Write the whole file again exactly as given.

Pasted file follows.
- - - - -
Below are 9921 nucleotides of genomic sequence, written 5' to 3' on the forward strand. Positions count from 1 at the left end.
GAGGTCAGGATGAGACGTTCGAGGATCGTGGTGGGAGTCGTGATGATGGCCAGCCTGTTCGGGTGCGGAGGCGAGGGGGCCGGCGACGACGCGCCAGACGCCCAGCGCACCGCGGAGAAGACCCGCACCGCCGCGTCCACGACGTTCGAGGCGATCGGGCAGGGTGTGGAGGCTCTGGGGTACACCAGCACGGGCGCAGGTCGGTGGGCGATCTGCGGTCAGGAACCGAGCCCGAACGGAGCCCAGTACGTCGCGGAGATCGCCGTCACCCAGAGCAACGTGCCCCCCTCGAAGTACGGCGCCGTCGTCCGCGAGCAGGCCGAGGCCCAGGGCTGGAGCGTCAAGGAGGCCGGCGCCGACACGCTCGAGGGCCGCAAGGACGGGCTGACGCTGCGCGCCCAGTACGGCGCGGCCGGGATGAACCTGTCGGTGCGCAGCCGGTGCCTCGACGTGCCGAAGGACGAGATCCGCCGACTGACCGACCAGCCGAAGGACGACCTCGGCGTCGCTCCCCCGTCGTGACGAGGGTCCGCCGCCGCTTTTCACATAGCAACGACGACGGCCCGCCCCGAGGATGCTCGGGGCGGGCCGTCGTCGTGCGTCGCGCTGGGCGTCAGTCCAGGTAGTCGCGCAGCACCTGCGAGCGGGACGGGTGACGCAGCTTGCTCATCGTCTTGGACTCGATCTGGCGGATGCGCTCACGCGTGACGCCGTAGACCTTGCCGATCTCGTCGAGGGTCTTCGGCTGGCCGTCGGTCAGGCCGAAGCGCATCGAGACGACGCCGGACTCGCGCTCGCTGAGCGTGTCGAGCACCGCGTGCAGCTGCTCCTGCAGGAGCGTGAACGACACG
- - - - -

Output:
Below are 9921 nucleotides of genomic sequence, written 5' to 3' on the forward strand. Positions count from 1 at the left end.
GAGGTCAGGATGAGACGTTCGAGGATCGTGGTGGGAGTCGTGATGATGGCCAGCCTGTTCGGGTGCGGAGGCGAGGGGGCCGGCGACGACGCGCCAGACGCCCAGCGCACCGCGGAGAAGACCCGCACCGCCGCGTCCACGACGTTCGAGGCGATCGGGCAGGGTGTGGAGGCTCTGGGGTACACCAGCACGGGCGCAGGTCGGTGGGCGATCTGCGGTCAGGAACCGAGCCCGAACGGAGCCCAGTACGTCGCGGAGATCGCCGTCACCCAGAGCAACGTGCCCCCCTCGAAGTACGGCGCCGTCGTCCGCGAGCAGGCCGAGGCCCAGGGCTGGAGCGTCAAGGAGGCCGGCGCCGACACGCTCGAGGGCCGCAAGGACGGGCTGACGCTGCGCGCCCAGTACGGCGCGGCCGGGATGAACCTGTCGGTGCGCAGCCGGTGCCTCGACGTGCCGAAGGACGAGATCCGCCGACTGACCGACCAGCCGAAGGACGACCTCGGCGTCGCTCCCCCGTCGTGACGAGGGTCCGCCGCCGCTTTTCACATAGCAACGACGACGGCCCGCCCCGAGGATGCTCGGGGCGGGCCGTCGTCGTGCGTCGCGCTGGGCGTCAGTCCAGGTAGTCGCGCAGCACCTGCGAGCGGGACGGGTGACGCAGCTTGCTCATCGTCTTGGACTCGATCTGGCGGATGCGCTCACGCGTGACGCCGTAGACCTTGCCGATCTCGTCGAGGGTCTTCGGCTGGCCGTCGGTCAGGCCGAAGCGCATCGAGACGACGCCGGACTCGCGCTCGCTGAGCGTGTCGAGCACCGCGTGCAGCTGCTCCTGCAGGAGCGTGAACGACACG